|WikiProject Magazines||(Rated Start-class, Mid-importance)|
|WikiProject Fashion||(Rated Stub-class, High-importance)|
Overtly politica territory?
Does featuring a political leader on the cover necessarily lend itself to endorsing a specific political ideology? Granted, I have not read that particular issue of this publication, but based on the magazine's general subject matter I would doubt it espouses political rhetoric. --NEMT 22:42, 4 October 2006 (UTC)
This article needs serious work. Right now it reads like a simple advertisement for the magazine.-PassionoftheDamon 09:45, 13 January 2007 (UTC)
- Lets try to add sources going forward, that would help greatly. Thanks --Tom 15:55, 7 February 2007 (UTC)
Is GQ related to the Gentlemen's Quarterly, which started in the 1920's, as a modification of the original monthly Gentlemen's Magazine, which had been published since the 18th century? I seem to have read that somewhere, but no mention of this is made in the article. The original 18th century Gentlemen's Magazine is most famous for having provided the phrase "E Pluribus Unum" which appeared on its logo) for the new currency being developed by the Continental Congress. Maybe it's just an urban myth, but might be worth researching.22.214.171.124 (talk) 18:26, 24 December 2007 (UTC)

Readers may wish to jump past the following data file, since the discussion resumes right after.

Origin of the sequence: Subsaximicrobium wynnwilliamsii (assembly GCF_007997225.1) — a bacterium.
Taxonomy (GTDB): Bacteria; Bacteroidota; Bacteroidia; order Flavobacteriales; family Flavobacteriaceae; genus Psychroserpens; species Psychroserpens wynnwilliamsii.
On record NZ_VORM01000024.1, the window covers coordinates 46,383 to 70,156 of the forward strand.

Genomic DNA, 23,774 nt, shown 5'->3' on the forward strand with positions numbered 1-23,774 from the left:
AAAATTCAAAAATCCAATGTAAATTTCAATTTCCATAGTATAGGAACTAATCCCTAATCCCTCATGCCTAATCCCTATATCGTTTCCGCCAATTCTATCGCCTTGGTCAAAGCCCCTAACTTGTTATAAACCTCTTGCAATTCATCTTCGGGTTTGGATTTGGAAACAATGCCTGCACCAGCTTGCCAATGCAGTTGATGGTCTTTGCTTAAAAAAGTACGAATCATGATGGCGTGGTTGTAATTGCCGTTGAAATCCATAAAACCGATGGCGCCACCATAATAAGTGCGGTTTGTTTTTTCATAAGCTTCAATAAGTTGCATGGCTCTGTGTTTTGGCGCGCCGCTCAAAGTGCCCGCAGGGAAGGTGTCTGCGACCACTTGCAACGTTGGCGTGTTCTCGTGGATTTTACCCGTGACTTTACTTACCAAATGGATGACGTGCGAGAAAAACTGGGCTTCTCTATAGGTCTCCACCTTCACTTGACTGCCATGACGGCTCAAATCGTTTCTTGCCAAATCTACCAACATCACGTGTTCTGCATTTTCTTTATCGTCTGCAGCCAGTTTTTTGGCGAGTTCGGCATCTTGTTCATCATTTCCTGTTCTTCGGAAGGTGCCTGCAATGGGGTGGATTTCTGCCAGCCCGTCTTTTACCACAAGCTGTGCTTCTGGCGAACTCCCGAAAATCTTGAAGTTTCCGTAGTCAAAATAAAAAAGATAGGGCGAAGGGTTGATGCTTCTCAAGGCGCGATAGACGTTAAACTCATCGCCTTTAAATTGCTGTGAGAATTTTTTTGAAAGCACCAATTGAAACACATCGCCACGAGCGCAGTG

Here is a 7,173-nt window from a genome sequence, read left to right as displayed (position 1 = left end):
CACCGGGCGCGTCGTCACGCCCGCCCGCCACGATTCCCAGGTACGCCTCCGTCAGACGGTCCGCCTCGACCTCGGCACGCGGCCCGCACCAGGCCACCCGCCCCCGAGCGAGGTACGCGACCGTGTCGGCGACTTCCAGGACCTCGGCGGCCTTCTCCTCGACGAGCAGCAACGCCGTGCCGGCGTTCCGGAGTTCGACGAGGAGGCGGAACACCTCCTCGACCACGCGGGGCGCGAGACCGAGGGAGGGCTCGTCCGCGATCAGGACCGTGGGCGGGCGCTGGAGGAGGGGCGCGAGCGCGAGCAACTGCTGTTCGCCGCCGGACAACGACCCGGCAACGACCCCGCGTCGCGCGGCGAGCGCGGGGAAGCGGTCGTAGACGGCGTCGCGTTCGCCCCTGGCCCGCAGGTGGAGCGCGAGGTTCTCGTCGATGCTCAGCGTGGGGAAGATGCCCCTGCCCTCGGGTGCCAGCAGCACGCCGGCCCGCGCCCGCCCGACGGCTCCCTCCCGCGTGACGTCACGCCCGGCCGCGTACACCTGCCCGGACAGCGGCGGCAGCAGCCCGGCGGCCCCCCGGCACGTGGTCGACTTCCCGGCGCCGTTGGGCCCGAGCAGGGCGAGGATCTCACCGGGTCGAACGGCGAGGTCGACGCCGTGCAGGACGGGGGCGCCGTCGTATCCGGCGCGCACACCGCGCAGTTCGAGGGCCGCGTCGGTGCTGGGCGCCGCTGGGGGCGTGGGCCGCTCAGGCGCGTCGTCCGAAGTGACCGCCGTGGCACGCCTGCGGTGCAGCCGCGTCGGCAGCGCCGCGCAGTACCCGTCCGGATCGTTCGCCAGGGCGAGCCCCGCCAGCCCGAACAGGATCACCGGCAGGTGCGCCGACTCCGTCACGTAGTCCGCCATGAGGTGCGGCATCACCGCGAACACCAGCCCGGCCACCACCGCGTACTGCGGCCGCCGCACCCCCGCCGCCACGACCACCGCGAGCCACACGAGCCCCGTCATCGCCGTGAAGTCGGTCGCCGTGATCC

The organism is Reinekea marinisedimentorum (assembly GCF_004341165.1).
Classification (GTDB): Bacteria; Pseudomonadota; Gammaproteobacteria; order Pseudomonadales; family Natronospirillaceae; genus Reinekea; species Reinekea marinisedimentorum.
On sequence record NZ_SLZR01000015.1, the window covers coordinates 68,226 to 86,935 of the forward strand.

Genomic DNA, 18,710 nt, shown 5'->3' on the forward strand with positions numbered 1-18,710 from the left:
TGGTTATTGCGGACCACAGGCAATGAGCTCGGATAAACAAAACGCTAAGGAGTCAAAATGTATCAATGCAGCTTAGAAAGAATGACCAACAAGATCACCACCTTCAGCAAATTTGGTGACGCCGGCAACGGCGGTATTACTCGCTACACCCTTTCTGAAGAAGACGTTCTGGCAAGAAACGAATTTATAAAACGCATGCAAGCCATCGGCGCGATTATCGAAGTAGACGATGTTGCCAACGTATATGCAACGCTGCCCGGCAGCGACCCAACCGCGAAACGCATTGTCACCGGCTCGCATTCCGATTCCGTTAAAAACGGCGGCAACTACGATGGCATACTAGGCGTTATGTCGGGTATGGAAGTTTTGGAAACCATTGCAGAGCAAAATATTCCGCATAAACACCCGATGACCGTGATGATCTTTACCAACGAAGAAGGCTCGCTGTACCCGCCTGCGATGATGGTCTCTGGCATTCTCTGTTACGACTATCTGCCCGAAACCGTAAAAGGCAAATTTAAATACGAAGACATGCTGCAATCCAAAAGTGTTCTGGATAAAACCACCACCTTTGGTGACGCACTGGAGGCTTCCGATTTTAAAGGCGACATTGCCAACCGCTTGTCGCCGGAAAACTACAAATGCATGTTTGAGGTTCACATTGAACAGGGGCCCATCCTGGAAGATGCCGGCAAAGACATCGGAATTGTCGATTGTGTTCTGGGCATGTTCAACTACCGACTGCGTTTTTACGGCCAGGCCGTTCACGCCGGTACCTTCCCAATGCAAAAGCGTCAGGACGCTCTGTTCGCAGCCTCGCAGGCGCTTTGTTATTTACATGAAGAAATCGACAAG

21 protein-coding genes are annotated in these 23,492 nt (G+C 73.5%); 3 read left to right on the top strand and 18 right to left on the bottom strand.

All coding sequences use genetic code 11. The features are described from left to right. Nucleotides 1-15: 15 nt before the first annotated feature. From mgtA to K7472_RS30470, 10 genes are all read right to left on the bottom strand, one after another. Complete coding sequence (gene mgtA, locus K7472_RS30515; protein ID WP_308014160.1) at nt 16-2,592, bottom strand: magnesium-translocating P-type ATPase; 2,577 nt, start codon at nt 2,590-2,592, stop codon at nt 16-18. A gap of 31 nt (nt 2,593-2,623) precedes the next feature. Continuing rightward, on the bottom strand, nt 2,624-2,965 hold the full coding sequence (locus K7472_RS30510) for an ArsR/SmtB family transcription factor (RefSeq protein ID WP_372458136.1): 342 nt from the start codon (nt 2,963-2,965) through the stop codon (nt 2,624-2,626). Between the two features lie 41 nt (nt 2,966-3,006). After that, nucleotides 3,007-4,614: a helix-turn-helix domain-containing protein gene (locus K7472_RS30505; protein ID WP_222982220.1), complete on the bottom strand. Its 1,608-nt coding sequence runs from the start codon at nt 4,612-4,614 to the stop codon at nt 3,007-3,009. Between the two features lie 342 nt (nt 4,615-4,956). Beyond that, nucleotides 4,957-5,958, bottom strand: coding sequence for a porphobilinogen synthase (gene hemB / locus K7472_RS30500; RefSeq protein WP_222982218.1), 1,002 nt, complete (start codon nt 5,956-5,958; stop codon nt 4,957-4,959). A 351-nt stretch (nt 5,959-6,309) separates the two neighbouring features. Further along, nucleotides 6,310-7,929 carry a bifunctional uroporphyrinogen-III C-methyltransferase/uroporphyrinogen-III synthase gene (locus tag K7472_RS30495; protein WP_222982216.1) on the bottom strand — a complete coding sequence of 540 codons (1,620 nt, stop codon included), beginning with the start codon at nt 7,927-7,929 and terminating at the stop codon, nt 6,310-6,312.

Non notable cover image
I'm all for having a cover image but in other magazine article editors are saying non free covers should not be used and only a logo should be used in the infobox but that a particularly notable cover image with some commentary might be included in the article. The cover image showing Ryan Gosling does not seem to be mentioned anywhere in the article as being particularly notable. That issue number isn't anything special, not a first issue or a hundredth issue or anything. I'd like to see a more significant image used or some explanation provided for why that image was chosen. -- Horkana (talk) 12:58, 17 June 2010 (UTC)
- The GQ website has a gallery of past covers. Their choice for that article of a cover with JFK seems particularly notable and historical and would be a good choice for here too. There are also some covers from the time the magazine was called Apparel Arts which might be interesting. It's such a long list including 528 covers it is hard to know what to choose. The Ryan Gosling cover could probably be kept for contrast as an example of the modern GQ. Will have to wait but if someone else wants to change it before I have time please go ahead. -- Horkana (talk) 06:05, 14 November 2010 (UTC)
File:GQ magazine.jpg Nominated for speedy Deletion
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Art Cooper overly credited with magazine shift
When Condé Nast Publications purchased GQ from Esquire, it freed the editorial and advertising staffs both to compete directly with Esquire magazine. So the shift from strictly fashion and style to a truly general-interest magazine began under editor Art Haber. Perhaps the single event that this transition can be hung on was the creation of its annual men of the year awards, and that was unambiguously the initiative of publisher Steve Florio. By the time Cooper replaced Haber, the magazine's circulation had risen to over 800,000. — Preceding unsigned comment added by Rsperberg (talk • contribs) 14:50, 6 February 2012 (UTC)